THE year 2014 will be a rehabilitation year. How genuine and effective it will be will depend largely on who will be called on to participate in the planning. If, as usual, plans are dictated from the top chances are the result will be more the restoration of old, and less the rehabilitationto a new and better, way of life.
Since, however, plans seem to be again dictated by top politicians, survivors are stuckwith (inapt and overpriced?) bunkhouses which serve more as political campaign materials. This, in spite of survivors having expressed preference to do the rebuilding themselves and for government to just help them with materials and suitable (not in harm’s way) lots.
Target beneficiaries should be consulted and, barring that, the latter should move tovoice out their concerns. But that is just never done in traditional and elitist Philippines wheretop bananas always presume themselves to know better than everybody else.
Thus, the motive force behind much of the rehabilitationcould easily be political posturingand not the meeting of people’s needs. The good that can happen in the rehabilitation of the areas devastated by Yolanda and the earthquake could end upburied inthe debrisfrom the mad scramble for campaign mileage bysome, and for filthy lucre by other, political personalities.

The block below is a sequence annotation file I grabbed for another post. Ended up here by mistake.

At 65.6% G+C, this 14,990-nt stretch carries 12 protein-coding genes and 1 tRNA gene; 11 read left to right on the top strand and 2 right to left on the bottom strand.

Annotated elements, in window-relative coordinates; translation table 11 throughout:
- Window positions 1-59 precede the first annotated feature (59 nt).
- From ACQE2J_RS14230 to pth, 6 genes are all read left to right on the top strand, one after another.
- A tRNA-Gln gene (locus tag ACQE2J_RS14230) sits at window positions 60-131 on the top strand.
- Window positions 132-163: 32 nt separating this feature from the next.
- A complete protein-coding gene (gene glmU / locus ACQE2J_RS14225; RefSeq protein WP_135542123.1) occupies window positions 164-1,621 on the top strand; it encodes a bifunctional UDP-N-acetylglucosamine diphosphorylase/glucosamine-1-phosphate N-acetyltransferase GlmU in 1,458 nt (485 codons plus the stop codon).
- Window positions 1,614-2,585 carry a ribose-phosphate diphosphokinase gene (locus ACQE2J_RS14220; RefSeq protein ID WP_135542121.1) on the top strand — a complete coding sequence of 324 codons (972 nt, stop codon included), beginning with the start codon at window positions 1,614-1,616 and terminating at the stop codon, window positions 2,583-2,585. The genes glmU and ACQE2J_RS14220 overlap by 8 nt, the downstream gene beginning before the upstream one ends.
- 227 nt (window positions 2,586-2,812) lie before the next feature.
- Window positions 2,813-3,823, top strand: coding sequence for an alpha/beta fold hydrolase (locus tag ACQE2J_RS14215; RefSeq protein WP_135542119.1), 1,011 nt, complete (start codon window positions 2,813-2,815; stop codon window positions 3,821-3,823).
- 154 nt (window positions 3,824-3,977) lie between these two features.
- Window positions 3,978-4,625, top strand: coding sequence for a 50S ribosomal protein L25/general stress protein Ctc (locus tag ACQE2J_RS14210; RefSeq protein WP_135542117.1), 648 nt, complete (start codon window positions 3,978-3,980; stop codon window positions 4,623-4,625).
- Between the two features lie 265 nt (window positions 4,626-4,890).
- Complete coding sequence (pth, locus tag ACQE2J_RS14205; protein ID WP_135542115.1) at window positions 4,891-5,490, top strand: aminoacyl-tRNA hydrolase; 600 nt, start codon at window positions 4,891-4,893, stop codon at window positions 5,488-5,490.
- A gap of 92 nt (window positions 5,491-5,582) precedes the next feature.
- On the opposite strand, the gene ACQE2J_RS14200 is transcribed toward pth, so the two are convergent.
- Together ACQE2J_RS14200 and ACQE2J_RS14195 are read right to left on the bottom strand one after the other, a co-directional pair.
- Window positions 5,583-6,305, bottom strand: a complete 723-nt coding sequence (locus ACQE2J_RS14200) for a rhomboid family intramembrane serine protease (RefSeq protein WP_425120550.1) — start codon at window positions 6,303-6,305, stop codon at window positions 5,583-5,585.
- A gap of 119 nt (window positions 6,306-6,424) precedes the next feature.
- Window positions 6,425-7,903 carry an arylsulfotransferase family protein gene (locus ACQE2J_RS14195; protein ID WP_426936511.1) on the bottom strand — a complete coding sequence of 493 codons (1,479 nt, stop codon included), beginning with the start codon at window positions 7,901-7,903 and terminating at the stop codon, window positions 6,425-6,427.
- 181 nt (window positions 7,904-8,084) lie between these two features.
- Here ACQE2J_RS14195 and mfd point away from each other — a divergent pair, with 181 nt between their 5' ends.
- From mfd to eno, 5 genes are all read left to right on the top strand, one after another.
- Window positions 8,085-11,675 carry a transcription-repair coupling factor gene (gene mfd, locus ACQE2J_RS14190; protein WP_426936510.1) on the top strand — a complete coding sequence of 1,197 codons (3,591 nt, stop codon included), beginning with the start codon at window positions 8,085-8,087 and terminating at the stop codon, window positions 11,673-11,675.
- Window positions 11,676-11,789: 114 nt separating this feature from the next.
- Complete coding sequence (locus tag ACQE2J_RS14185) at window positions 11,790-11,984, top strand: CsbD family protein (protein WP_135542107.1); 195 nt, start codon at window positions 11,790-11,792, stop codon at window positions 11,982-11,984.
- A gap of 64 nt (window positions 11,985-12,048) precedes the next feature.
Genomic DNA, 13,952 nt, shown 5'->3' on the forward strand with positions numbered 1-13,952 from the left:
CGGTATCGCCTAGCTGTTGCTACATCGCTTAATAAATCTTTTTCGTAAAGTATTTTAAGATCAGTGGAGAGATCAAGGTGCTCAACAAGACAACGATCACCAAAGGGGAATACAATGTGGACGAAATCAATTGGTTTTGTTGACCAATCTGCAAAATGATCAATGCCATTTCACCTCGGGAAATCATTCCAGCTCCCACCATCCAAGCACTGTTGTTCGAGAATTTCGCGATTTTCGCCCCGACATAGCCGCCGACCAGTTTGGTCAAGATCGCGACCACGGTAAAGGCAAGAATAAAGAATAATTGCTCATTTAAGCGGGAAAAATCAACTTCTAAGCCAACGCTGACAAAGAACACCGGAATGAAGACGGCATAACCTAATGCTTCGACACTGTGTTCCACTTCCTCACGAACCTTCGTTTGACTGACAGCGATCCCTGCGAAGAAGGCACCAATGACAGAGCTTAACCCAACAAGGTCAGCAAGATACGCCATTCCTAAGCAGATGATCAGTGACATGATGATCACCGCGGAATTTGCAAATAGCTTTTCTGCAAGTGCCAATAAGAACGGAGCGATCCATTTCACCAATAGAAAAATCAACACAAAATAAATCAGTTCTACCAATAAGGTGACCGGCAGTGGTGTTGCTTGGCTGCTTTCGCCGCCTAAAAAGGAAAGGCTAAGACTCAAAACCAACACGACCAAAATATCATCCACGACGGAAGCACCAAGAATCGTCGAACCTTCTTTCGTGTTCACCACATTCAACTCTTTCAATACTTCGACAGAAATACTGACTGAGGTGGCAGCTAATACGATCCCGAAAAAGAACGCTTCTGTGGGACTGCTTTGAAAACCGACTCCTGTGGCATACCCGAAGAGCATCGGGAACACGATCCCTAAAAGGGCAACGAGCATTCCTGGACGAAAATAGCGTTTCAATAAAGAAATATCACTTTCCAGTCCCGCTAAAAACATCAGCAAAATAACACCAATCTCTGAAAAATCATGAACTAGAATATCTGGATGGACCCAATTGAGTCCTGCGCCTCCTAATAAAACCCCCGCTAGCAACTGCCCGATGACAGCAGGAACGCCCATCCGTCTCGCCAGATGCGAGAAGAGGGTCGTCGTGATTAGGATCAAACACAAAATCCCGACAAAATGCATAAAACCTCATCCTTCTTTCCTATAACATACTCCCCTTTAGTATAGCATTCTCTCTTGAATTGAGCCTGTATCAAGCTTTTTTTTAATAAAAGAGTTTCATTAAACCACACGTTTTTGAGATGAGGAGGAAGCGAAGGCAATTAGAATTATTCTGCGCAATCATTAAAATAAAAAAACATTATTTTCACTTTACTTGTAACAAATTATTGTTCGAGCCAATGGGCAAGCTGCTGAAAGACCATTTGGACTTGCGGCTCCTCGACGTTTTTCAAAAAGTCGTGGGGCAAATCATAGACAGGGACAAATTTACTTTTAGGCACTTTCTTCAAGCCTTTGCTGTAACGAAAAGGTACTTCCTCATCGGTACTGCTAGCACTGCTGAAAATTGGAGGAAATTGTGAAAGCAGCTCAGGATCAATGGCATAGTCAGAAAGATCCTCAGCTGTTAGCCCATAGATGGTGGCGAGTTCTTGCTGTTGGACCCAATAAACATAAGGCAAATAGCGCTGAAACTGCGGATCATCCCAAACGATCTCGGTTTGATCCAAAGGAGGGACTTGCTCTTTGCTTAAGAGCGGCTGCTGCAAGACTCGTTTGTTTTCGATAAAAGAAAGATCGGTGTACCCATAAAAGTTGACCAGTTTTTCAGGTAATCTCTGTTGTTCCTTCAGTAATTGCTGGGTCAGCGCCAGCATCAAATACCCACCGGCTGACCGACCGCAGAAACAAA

It is not beyond traditionalopposition politicians, for instance,to throw a monkey wrench on the rehabilitation machinery of incumbents. The former can then campaign against the latter on the platform of “inaction or slow response” to the rehabilitation needs of the locality.
Moreover, even if in response to people’s voiced needs building materials and suitable lots are made available, old habits of leaders can get in the way of a new beginning for typhoon and earthquake survivors. There is simply too much money to escape the greed of an inept and corrupt bureaucracy.
The Filipino nation is a long-housewhere presumptuouspolitical, business and religious bigwigs occupy the spaciousand well-stocked second floor while teeming millions scramble fordroppingsin the congested ground (literally) floor below. An anti-dynasty law,a freedom of information law, reforms in the bureaucracy, in the justice and electoral systems, prosecution of the corrupt and eradication of the culture of impunity are some of the critical building blocks of a rehabilitated and more equitable long-house.
There is no escaping the need for short-term restoration of physical structures. But rehabilitationis definitely the order of the day. And a genuine one will only happen if on the long term communities are rebuilt along and on more truly democratic social structures likemore consultation and less dictation.